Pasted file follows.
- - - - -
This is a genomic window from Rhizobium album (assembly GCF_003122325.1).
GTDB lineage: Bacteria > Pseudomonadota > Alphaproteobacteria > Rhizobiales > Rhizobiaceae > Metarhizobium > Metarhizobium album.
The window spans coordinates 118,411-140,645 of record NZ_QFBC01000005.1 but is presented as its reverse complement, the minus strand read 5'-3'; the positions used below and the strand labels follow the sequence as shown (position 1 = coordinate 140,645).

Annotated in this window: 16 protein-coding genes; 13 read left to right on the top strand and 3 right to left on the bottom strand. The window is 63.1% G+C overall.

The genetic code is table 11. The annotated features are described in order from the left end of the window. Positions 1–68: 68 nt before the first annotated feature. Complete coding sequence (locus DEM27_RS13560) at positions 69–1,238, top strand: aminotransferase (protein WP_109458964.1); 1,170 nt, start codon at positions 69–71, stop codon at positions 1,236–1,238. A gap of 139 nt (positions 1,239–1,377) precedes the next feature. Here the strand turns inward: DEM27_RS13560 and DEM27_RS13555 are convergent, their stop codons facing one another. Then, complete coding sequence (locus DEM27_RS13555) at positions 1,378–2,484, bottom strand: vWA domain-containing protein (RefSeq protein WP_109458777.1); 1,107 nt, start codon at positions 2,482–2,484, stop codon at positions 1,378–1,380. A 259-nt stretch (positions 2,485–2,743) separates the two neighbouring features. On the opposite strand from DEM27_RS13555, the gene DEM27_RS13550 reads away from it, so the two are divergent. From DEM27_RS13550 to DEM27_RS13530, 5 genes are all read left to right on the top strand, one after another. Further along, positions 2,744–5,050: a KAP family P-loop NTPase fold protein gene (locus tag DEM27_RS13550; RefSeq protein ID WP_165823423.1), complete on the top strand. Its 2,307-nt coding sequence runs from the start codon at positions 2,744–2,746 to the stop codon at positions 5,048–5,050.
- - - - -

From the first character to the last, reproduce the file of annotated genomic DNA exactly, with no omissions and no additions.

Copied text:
This is a genomic window from Rhizobium album (assembly GCF_003122325.1).
GTDB lineage: Bacteria > Pseudomonadota > Alphaproteobacteria > Rhizobiales > Rhizobiaceae > Metarhizobium > Metarhizobium album.
The window spans coordinates 118,411-140,645 of record NZ_QFBC01000005.1 but is presented as its reverse complement, the minus strand read 5'-3'; the positions used below and the strand labels follow the sequence as shown (position 1 = coordinate 140,645).

Annotated in this window: 16 protein-coding genes; 13 read left to right on the top strand and 3 right to left on the bottom strand. The window is 63.1% G+C overall.

The genetic code is table 11. The annotated features are described in order from the left end of the window. Positions 1–68: 68 nt before the first annotated feature. Complete coding sequence (locus DEM27_RS13560) at positions 69–1,238, top strand: aminotransferase (protein WP_109458964.1); 1,170 nt, start codon at positions 69–71, stop codon at positions 1,236–1,238. A gap of 139 nt (positions 1,239–1,377) precedes the next feature. Here the strand turns inward: DEM27_RS13560 and DEM27_RS13555 are convergent, their stop codons facing one another. Then, complete coding sequence (locus DEM27_RS13555) at positions 1,378–2,484, bottom strand: vWA domain-containing protein (RefSeq protein WP_109458777.1); 1,107 nt, start codon at positions 2,482–2,484, stop codon at positions 1,378–1,380. A 259-nt stretch (positions 2,485–2,743) separates the two neighbouring features. On the opposite strand from DEM27_RS13555, the gene DEM27_RS13550 reads away from it, so the two are divergent. From DEM27_RS13550 to DEM27_RS13530, 5 genes are all read left to right on the top strand, one after another. Further along, positions 2,744–5,050: a KAP family P-loop NTPase fold protein gene (locus tag DEM27_RS13550; RefSeq protein ID WP_165823423.1), complete on the top strand. Its 2,307-nt coding sequence runs from the start codon at positions 2,744–2,746 to the stop codon at positions 5,048–5,050.